Creator:  Anderson, Judith H. 
 Notes:  Includes bibliographical references (pages 229-302) and index. "Death, light, figuration and, especially, analogical expressions of figuration, are the primary subjects of this book. They generate associated interests: the relation of literature and science, the methodology of thought and argument, and the processes of narrative, discovery, and interpretation. Creativity, optics, rhetoric, and language are focal as well"-- 
 Extent:  vii, 316 pages ; 24 cm 
 Subjects:  English literature -- Early modern, 1500-1700 -- History and criticism | Death in literature | Metaphor in literature | Analogy in literature | Allegory | Allegory | Analogy in literature | Death in literature | English literature Early modern | Metaphor in literature | Criticism, interpretation, etc

 
Collection:  Newberry Library 
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11Title:  Correspondence: to Morley Roberts, 1916-1923   
 Creator:  Bayliss, William MaddockSir, 1860-1924 
 Notes:  Bayliss's letters show an ongoing dialogue between him and Morley Roberts on topics in human physiology, especially concerning the phenomenon of inhibition (in the context of the heart, the intestines) and in relation to that, Roberts's conception of shock. The letters begin with a reference to Roberts having written in response to Bayliss's book, presumably Principles of general physiology. Roberts regularly sent Bayliss copies of his scientific essays, including his book Warfare in the human body. Bayliss engages in detailed discussions about the questions raised; his responses include reflection on Roberts's use of certain analogies, or metaphors in his argumentation. Bayliss expresses appreciation that Roberts sets the work on specialized problems into a wider scientific context (25 September 1920). References made to the work of other scientists include Paul Ehrlich, H. R. Dean, J. George Adami, and W. Langdon-Brown. The exchanges are mostly limited to scientific questions, but with some personal touches. In response to Roberts's sending him a copy of his book of poems War lyrics, Bayliss demurs that he is no judge of poetry but comments that he liked some of them (18 October 1918). Letters occasionally have pencil annotations by Roberts; and the following pencil notes by him are found on versos: a stricken passage that refers to Goethe and Schiller (21 December 1917); and an itemized list, including titles of articles, which is possibly a draft list of chapters for the above mentioned book (27 April 1918).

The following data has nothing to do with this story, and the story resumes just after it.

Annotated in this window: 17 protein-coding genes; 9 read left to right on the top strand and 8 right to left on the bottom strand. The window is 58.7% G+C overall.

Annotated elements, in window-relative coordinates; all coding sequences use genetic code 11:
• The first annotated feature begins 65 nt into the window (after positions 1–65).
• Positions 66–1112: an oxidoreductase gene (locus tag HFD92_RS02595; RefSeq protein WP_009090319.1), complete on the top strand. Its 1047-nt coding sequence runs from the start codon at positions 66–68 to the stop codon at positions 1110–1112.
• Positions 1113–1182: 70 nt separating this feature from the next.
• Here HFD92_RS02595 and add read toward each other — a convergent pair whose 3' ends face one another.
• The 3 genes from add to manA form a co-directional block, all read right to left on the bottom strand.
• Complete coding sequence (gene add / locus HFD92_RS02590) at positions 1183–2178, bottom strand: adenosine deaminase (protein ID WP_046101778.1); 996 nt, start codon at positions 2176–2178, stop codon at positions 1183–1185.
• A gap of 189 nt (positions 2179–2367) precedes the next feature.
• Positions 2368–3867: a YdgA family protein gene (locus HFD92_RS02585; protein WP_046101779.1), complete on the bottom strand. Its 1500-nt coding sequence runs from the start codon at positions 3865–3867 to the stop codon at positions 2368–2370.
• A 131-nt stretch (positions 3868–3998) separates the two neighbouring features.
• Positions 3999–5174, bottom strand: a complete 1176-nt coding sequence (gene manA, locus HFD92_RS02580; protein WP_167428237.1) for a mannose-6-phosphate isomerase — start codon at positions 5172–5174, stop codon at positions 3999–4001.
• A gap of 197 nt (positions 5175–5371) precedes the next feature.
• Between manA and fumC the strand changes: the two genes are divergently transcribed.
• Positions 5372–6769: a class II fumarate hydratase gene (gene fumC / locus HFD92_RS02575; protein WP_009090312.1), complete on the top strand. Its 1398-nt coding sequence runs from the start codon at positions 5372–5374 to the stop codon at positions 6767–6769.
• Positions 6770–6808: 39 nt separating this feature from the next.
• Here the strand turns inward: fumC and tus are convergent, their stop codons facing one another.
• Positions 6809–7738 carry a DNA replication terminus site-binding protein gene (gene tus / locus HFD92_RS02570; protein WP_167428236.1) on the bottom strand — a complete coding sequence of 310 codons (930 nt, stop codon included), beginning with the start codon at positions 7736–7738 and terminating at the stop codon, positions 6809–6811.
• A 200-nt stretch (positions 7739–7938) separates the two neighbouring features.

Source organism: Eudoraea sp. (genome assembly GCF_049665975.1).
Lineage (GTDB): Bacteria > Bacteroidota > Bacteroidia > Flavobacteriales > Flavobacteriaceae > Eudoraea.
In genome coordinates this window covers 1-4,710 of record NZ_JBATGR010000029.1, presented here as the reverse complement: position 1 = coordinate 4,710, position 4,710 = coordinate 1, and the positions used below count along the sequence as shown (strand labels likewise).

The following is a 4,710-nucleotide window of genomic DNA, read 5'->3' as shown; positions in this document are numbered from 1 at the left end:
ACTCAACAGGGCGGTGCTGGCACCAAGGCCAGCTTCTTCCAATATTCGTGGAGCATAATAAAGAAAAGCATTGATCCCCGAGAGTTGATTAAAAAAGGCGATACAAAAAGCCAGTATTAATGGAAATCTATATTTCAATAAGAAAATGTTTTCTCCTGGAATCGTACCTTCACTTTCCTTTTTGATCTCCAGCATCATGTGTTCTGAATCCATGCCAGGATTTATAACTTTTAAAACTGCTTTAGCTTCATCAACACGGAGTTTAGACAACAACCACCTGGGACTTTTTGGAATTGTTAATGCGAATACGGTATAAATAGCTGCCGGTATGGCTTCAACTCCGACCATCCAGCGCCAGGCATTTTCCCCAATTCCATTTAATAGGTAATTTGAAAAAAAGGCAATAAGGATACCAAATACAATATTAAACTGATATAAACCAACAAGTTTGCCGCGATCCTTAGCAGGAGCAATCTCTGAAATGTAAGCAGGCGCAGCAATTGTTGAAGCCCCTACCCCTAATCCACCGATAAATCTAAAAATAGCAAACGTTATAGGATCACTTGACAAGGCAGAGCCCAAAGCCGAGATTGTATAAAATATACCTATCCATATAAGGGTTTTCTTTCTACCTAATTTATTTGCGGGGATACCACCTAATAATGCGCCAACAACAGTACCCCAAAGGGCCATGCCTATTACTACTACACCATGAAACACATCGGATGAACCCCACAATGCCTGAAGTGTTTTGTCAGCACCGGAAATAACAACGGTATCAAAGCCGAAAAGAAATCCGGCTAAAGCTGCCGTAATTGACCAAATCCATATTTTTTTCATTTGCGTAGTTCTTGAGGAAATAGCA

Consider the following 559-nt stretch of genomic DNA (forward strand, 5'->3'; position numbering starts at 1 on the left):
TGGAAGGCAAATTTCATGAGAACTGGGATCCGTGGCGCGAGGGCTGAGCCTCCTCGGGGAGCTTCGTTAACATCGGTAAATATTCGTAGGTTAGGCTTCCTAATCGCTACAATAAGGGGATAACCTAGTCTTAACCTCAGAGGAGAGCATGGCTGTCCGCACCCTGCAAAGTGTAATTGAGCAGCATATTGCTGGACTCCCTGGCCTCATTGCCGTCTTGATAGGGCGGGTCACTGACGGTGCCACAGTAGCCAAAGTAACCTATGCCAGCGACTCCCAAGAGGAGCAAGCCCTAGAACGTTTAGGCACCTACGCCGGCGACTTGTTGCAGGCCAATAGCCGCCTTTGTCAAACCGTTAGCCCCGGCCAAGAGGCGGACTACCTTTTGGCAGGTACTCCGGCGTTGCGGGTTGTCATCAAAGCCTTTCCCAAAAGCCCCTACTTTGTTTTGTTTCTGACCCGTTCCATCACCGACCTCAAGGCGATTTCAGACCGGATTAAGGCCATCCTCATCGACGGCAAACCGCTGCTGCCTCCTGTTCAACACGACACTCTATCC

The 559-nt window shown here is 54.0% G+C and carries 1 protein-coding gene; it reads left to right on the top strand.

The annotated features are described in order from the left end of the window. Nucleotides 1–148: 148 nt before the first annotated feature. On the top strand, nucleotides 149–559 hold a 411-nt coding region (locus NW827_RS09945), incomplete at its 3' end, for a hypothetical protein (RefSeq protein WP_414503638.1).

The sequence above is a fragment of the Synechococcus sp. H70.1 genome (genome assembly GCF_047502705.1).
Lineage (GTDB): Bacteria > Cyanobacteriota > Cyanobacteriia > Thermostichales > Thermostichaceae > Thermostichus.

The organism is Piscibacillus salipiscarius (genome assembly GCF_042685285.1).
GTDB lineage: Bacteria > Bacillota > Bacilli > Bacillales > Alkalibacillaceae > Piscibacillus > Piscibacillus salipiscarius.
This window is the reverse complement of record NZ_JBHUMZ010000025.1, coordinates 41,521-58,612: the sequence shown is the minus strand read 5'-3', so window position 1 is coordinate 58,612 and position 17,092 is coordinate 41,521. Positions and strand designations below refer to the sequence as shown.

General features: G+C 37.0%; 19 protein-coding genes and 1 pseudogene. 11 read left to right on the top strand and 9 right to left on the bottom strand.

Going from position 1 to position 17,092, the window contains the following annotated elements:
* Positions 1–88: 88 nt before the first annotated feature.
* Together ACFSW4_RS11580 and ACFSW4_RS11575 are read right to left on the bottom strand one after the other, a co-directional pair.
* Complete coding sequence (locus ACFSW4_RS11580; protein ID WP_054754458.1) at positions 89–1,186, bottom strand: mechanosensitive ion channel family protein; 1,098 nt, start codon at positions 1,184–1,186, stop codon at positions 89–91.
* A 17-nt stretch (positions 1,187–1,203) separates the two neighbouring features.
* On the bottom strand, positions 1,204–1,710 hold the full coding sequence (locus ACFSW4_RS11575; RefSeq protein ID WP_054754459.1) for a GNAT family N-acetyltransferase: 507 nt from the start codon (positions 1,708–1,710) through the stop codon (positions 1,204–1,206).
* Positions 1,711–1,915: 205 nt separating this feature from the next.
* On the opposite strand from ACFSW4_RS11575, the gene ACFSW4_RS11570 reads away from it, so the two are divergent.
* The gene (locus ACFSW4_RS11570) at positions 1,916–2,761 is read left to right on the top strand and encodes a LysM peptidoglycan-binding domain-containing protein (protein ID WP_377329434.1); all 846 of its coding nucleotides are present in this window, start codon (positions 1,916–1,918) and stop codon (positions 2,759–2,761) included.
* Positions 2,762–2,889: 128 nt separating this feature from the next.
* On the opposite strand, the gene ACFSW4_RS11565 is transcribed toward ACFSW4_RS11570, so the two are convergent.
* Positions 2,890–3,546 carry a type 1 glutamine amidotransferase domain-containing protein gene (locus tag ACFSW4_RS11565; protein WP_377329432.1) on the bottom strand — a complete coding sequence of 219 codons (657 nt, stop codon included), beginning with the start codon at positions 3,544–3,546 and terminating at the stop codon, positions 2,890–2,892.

Extent:  25 
Collection:  University of Pennsylvania 
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12Title:  The mirror in medieval and early modern culture: specular reflections   
 Creator:  Frelick, Nancy M. | Horace Howard Furness Memorial Fund | Horace Howard Furness Memorial Library (University of Pennsylvania)